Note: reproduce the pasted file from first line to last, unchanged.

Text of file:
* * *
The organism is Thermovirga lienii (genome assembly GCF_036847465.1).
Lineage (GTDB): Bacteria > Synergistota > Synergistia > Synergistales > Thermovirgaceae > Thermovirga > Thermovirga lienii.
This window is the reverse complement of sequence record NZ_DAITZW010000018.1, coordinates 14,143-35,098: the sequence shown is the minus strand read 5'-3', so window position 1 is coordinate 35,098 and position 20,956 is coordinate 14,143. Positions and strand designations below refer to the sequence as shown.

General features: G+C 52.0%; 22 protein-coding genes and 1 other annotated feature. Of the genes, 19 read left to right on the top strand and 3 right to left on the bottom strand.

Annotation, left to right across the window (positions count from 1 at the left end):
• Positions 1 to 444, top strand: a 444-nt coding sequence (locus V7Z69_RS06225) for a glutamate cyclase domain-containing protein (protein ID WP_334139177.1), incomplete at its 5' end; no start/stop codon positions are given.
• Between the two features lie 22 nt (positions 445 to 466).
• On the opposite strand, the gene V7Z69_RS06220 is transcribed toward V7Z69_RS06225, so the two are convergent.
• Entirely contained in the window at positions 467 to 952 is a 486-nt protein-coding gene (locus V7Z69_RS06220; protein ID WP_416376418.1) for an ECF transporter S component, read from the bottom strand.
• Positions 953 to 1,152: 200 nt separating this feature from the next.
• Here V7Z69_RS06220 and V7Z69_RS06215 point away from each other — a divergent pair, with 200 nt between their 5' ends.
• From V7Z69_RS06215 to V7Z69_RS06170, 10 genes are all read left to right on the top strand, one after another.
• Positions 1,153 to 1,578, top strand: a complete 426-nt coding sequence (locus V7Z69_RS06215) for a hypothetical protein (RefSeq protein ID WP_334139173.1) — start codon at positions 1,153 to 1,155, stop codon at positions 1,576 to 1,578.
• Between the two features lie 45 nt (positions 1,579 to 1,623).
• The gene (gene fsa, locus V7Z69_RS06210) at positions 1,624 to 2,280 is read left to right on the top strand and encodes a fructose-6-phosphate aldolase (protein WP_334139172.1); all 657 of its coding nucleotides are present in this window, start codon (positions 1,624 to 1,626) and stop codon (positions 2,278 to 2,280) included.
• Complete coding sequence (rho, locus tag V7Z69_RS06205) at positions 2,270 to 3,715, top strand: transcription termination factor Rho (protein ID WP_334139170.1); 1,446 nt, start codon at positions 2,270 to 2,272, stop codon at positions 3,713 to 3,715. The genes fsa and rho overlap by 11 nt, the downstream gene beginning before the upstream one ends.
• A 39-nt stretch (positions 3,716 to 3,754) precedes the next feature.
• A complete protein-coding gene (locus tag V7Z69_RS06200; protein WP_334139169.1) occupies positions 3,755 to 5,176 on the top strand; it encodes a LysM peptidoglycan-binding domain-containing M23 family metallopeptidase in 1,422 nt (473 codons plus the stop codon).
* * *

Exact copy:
The organism is Thermovirga lienii (genome assembly GCF_036847465.1).
Lineage (GTDB): Bacteria > Synergistota > Synergistia > Synergistales > Thermovirgaceae > Thermovirga > Thermovirga lienii.
This window is the reverse complement of sequence record NZ_DAITZW010000018.1, coordinates 14,143-35,098: the sequence shown is the minus strand read 5'-3', so window position 1 is coordinate 35,098 and position 20,956 is coordinate 14,143. Positions and strand designations below refer to the sequence as shown.

General features: G+C 52.0%; 22 protein-coding genes and 1 other annotated feature. Of the genes, 19 read left to right on the top strand and 3 right to left on the bottom strand.

Annotation, left to right across the window (positions count from 1 at the left end):
• Positions 1 to 444, top strand: a 444-nt coding sequence (locus V7Z69_RS06225) for a glutamate cyclase domain-containing protein (protein ID WP_334139177.1), incomplete at its 5' end; no start/stop codon positions are given.
• Between the two features lie 22 nt (positions 445 to 466).
• On the opposite strand, the gene V7Z69_RS06220 is transcribed toward V7Z69_RS06225, so the two are convergent.
• Entirely contained in the window at positions 467 to 952 is a 486-nt protein-coding gene (locus V7Z69_RS06220; protein ID WP_416376418.1) for an ECF transporter S component, read from the bottom strand.
• Positions 953 to 1,152: 200 nt separating this feature from the next.
• Here V7Z69_RS06220 and V7Z69_RS06215 point away from each other — a divergent pair, with 200 nt between their 5' ends.
• From V7Z69_RS06215 to V7Z69_RS06170, 10 genes are all read left to right on the top strand, one after another.
• Positions 1,153 to 1,578, top strand: a complete 426-nt coding sequence (locus V7Z69_RS06215) for a hypothetical protein (RefSeq protein ID WP_334139173.1) — start codon at positions 1,153 to 1,155, stop codon at positions 1,576 to 1,578.
• Between the two features lie 45 nt (positions 1,579 to 1,623).
• The gene (gene fsa, locus V7Z69_RS06210) at positions 1,624 to 2,280 is read left to right on the top strand and encodes a fructose-6-phosphate aldolase (protein WP_334139172.1); all 657 of its coding nucleotides are present in this window, start codon (positions 1,624 to 1,626) and stop codon (positions 2,278 to 2,280) included.
• Complete coding sequence (rho, locus tag V7Z69_RS06205) at positions 2,270 to 3,715, top strand: transcription termination factor Rho (protein ID WP_334139170.1); 1,446 nt, start codon at positions 2,270 to 2,272, stop codon at positions 3,713 to 3,715. The genes fsa and rho overlap by 11 nt, the downstream gene beginning before the upstream one ends.
• A 39-nt stretch (positions 3,716 to 3,754) precedes the next feature.
• A complete protein-coding gene (locus tag V7Z69_RS06200; protein WP_334139169.1) occupies positions 3,755 to 5,176 on the top strand; it encodes a LysM peptidoglycan-binding domain-containing M23 family metallopeptidase in 1,422 nt (473 codons plus the stop codon).